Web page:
"Sincerely, your favorite fan", actors, Are You Not Entertained?, Dear..., directors, Film Spotlight, In My Opinion, movies, Science Fiction

Dear Christopher Nolan,

My daughter and I recently saw Tenet, and we talked about you for the rest of the day. Vanessa’s initial reaction was that your film was more of an experience than watching a story unfold. I was doing my best to listen carefully because I knew I was in for a cerebral experience that demanded my concentration. I wish key clues of the narrative weren’t given when the characters wore various kinds of face masks. It happened a few times. That was one way in which I had no idea what just happened or what was said. I started to panic because I kept scratching my head. I mentally checked, “Okay, I’ll have to watch that again to find out what was said.” To my daughter, I asked, “Maybe I’m too old or stupid to get it?” She replied, “If the whole movie is like that, isn’t ironic you get bored? You love smart movies, Mom. Maybe this was too smart for its own good?” Hmm.

This was the first time since the pandemic that we were back in the movie theaters. We went to a 1pm showing and there were ten people in the whole theater spread about wearing masks. I crunched on my popcorn with enthusiasm. Yes! Back at the movies. Focused and ready to love it. Why did I leave the movie two-and-a-half hours later feeling confused and unsure if I could even say I liked it? I told Vanessa, “Well, I guess I’m going to have to watch it again to find out what I missed the first time.” She replied, “Shouldn’t you want to see it again instead of having to see it again?”

Tenet

Mr. Nolan, let me take a moment to commend you for your efforts. I love mind-benders. I was your biggest fan while watching Inception (2010). You had the perfect balance of outstanding graphics, edge-of-your-seat thrilling cat and mouse scenes. You had an ensemble cast who all did their part to make the narrative interesting to watch. What worked? Your film had heart. I watched Inception many times because I wanted to. Each viewing brought me pleasure and another detail I’d missed before that raised my esteem for you. Tech + heart + thrilling = An A+ movie. May I suggest, sir, that you remember that formula?

Mr. Nolan, I enjoyed your Dark Knight trilogy. You do have a gift for bringing great talent into the ensemble cast. That’s a strength of yours. Heath Ledger was at his best. I loved Sir Michael Caine as Alfred (I didn’t know he was knighted!) I never tire seeing the faces of Gary Oldman or Tom Hardy or Christian Bale. Marion Cotillard is always mesmerizing. Congratulations.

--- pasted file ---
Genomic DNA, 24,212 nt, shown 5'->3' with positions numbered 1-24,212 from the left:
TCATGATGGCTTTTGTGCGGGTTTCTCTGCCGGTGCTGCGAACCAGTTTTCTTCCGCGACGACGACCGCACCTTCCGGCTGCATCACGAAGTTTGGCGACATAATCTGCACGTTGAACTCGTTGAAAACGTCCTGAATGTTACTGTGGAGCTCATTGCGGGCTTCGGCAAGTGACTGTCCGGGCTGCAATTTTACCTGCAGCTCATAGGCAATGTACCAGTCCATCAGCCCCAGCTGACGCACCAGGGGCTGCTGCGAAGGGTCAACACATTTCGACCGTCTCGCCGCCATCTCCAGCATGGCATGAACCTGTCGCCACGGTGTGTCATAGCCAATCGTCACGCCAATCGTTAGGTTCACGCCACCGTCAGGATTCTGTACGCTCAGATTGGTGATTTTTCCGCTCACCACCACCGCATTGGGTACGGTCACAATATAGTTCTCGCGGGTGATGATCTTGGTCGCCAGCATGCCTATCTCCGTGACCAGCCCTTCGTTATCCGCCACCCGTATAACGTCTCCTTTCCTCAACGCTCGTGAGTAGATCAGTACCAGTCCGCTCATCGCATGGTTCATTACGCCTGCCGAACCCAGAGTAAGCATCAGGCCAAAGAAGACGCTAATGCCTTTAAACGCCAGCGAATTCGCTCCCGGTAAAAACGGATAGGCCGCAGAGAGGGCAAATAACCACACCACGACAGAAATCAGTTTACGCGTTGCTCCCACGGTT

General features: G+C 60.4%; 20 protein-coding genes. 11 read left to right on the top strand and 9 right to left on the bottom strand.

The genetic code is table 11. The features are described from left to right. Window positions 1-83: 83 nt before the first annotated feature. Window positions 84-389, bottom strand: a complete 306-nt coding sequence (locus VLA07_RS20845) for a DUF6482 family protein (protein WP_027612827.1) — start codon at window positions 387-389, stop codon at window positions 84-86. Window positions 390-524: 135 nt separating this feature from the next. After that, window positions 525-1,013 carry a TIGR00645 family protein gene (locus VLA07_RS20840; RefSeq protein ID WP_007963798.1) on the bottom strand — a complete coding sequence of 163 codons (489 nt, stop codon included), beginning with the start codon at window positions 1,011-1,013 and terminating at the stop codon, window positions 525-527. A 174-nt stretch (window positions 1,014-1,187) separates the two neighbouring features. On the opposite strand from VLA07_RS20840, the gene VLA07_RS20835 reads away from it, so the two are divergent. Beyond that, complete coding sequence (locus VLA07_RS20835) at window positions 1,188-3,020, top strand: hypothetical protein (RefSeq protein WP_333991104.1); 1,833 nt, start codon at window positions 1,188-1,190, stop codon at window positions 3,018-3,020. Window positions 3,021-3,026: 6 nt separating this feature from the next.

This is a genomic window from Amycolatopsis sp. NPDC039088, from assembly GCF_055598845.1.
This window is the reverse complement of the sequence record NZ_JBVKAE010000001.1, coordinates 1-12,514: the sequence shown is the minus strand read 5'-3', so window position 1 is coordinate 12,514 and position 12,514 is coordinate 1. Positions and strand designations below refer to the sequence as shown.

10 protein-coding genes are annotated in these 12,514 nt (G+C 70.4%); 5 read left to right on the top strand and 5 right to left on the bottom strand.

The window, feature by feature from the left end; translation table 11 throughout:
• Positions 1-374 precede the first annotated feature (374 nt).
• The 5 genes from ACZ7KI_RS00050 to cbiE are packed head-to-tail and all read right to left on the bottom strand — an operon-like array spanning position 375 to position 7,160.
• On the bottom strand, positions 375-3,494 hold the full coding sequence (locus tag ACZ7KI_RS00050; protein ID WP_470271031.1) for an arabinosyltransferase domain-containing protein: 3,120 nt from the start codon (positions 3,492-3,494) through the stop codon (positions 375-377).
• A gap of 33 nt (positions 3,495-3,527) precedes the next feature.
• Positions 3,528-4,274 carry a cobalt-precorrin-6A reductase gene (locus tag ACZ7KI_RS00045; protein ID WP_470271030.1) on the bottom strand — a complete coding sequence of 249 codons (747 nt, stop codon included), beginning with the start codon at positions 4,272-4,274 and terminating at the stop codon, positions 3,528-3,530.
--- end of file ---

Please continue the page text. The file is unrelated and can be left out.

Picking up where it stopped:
With regards to Tenet, Elizabeth Debicki and Kenneth Branagh acted best. Nice Russian accent, Ken. Their relationship was more interesting than the physics involved in the narrative. I suppose that was the “heart” element to focus on when not wondering what the hell was going on with the backward/forward interplay of time. However, I feel John David Washington‘s character was a wasted character. Heck, he didn’t even have a name. Just a secret agent known as “the Protagonist”. I never had a chance to care about him. This would be my biggest complaint with Tenet. Pattison did okay. Sometimes the actor acts; sometimes he’s a bore. I can’t decide how I feel about Robert Pattinson. Now I hear he’ll be the next Batman. Hmm.

In Tenet, the chase scenes involving the time sequences were thrilling and complicated and gorgeous to watch. You are unique and clever. I don’t see how anyone would object to your thrilling scenes. I won’t.

If I ranked Tenet, I’d give it a 7/10.

Mr. Nolan, I think your contribution to cinema is important. I certainly like your work more than I dislike it. After all, you gave us Memento (2000). Guy Pierce was outstanding and the mysterious thriller worked for me. Can you make more of those?

I’ll watch whatever you make,

Cindy Bruchman

P.S. Interstellar was fantastic. Heart–your protagonist had heart! Please don’t get lost in the cold abyss of technology that you forget to give your characters a heart. After all, that’s what makes movies worth watching.

 

"Sincerely, your favorite fan", actors, Comedy, movies

Jack Lemmon and Steve Carell